Pearson: This is Mark Pearson on the Market Plus page here for the Market to Market weekly television program. Happy to have with me this week, Doug Hjort our market analyst. Doug, during the show you mentioned these technicals in the grains. And we haven't had a lot of fundamental news. Now it's going to change Tuesday when the USDA crop numbers come out. But really, technicals, you mentioned on the show, they've been driving much of what has been happening in this market.
Hjort: They have and part of the reason the technicals are -- well there's two reasons -- that they're more important now than they used to be last year or five years ago or whatever. One is that the commodity funds, of course, and the big speculators pretty well control what happens in the market, at least on the day by day basis and they trade mostly technical.
The second thing is that the numbers, production, supply/demand numbers one world grains have been revised three different times, major revisions in the last two years, I guess, two and a half years. That's very upsetting to a fundamentalist like me and I could go on for hours on that but I promise you I won't.
The situation is that the fundamentalists have to have good, reliable numbers and when the base numbers, the back year numbers start to change and are being revised it throws everybody off. That has driven even some of us die-hard fundamentalists over looking more and more at charts trying to figure out where prices are going to go. That's why technicals are far more important.
This week on soybeans, for example, contract high in November beans is $5.91. We got up to either $5.84 or $5.85 this week and then we sold off from there. Well, it's not -- it doesn't take rocket scientists to figure that out that you're going to have a fold back from a record high -- well record high for that month which is a very, very high price for the last four years.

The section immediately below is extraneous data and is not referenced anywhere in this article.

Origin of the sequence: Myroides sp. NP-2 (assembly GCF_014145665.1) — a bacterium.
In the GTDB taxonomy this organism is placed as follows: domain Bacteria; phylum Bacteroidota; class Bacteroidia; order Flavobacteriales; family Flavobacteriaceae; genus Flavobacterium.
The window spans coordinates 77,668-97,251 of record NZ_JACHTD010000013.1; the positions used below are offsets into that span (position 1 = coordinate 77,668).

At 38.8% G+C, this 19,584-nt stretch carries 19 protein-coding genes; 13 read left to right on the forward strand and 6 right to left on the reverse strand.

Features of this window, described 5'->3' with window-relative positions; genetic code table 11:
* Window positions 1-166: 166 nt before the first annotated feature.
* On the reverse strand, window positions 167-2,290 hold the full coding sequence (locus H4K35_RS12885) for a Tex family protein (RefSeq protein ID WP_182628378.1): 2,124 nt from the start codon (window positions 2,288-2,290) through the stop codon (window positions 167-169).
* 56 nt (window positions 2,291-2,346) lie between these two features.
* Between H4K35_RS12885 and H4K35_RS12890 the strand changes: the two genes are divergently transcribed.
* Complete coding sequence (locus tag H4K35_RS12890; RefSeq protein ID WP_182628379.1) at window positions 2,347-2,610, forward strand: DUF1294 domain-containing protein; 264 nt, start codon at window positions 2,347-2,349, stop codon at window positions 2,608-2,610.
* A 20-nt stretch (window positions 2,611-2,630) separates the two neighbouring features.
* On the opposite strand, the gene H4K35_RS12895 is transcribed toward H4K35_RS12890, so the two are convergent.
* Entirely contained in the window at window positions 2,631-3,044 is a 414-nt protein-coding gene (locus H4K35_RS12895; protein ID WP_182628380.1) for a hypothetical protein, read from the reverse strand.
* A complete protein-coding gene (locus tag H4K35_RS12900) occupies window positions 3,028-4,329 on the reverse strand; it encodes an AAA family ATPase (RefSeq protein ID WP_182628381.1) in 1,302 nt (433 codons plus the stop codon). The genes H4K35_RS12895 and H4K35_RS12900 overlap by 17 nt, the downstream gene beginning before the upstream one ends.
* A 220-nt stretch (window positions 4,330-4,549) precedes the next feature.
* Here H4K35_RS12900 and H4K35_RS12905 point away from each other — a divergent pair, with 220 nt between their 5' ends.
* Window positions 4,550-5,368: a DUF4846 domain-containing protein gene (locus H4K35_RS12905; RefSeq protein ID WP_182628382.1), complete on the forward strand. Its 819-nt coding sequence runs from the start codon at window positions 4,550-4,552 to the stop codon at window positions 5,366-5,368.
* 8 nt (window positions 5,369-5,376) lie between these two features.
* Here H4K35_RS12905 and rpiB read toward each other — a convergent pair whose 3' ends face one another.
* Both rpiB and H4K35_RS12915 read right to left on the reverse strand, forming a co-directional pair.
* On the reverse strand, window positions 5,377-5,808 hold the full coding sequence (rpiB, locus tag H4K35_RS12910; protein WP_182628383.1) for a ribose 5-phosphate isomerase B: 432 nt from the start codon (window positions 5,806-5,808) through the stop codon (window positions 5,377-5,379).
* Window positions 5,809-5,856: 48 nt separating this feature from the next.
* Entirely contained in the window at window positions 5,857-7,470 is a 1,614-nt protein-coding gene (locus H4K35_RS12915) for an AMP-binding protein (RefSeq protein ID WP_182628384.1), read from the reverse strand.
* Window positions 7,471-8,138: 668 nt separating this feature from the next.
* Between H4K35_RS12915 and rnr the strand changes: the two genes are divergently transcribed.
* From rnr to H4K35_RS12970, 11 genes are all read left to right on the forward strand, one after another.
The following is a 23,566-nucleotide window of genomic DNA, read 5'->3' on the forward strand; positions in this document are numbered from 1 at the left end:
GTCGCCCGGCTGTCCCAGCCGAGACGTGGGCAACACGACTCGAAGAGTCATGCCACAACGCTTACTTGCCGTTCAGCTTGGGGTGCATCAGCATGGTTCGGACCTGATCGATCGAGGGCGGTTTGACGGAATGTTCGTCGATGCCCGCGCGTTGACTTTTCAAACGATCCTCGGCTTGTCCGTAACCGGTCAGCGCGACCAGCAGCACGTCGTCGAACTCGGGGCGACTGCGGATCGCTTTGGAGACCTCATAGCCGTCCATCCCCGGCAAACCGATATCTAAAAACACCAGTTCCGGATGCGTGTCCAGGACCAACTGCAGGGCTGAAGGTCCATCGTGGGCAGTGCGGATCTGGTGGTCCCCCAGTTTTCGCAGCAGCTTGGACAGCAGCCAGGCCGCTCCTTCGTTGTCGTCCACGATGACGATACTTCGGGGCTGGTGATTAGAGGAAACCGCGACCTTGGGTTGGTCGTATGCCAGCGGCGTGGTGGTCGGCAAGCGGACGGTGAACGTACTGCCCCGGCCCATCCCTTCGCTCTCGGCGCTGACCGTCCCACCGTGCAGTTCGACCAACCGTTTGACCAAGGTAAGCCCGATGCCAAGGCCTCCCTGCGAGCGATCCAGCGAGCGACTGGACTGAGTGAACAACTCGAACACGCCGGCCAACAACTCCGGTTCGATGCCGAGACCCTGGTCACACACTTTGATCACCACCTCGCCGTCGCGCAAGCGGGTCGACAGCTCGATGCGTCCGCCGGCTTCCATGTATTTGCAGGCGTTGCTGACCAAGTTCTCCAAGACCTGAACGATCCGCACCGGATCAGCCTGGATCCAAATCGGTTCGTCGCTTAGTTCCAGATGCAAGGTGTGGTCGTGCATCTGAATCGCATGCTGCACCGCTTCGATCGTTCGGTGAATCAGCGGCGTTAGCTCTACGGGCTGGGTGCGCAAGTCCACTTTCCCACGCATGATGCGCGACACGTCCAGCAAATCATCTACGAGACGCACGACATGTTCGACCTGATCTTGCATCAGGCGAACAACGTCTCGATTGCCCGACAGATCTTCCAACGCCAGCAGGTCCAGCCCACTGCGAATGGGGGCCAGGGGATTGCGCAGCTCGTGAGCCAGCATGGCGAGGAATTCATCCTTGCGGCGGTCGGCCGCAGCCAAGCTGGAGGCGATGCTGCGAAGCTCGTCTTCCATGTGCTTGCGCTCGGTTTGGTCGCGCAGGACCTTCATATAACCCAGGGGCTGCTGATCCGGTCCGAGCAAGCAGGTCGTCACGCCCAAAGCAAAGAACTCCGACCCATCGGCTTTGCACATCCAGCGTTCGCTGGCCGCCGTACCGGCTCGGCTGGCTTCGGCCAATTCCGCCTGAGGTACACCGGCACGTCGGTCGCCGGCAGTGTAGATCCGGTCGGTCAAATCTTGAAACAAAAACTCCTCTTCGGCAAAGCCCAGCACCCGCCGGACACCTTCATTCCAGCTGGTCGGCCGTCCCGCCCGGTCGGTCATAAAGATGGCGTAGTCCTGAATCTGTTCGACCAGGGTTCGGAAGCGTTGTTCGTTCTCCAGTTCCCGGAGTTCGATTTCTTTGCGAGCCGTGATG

But seeing how it broke away from that so dramatically late on Friday, that's technical stuff that's going on there. And remember too that the day by day trading on technicals and in the trade, the speculator is looking at short-term support levels. When we look at weekly extended charts for marketing purposes, the wheat market this week, even though it sold off fifteen cents on Friday, it's still well supported in this broad band, very broad band but it's still alright. There's something that does on the fundamental side and I think a lot of farmers are on that side. We have to start understanding more about the technical side.
Pearson: Very good. All right Doug, real quick, you mentioned on the show too this cattle market. There is a lot of talk that we're going to see a huge bull move in fed cattle. We're seeing a start of it now on futures. Should we get real excited or should we start making some hedges?
Hjort: We need to be watching that price very, very carefully because you can lock in seventy-five cash equivalent out there right now, maybe a little better. And yet, yes there are projections out there that say eighty-dollar cattle, maybe something better. It's very easy to get too bullish. But I think in this particular case I would not take advantage of those hedges right now.
If you've got a lot of cattle on feed and you could hedge 25 percent of them here that probably would be good marketing. But I think after the first of the year and maybe right through the holiday season, I think we'll have some struggle here for the next six weeks but after that I think we'll have at least another attempt to try to take these prices up. So, I'd delay hedging now but watch that price very, very carefully.
Pearson: All right, appreciate it very much and that wraps up our Market Plus segment here on our Market to Market Web Page. Thanks for checking in, I'm Mark Pearson, have a great week.